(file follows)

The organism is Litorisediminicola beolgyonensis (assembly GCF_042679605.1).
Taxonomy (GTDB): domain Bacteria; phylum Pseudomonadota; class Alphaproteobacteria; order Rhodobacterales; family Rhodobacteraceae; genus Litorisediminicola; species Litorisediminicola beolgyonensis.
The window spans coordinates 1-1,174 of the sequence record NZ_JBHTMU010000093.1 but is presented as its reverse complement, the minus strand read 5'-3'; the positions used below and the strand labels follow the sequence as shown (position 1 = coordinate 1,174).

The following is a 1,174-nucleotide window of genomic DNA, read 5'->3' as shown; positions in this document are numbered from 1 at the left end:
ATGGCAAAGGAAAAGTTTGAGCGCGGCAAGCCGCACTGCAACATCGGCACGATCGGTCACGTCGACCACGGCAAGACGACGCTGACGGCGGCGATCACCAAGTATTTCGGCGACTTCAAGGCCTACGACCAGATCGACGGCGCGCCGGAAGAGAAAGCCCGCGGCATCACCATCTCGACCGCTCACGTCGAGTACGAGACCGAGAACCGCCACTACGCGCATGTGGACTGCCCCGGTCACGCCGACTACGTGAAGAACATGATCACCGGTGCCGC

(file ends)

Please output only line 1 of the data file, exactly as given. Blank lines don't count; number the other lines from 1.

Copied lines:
The organism is Litorisediminicola beolgyonensis (assembly GCF_042679605.1).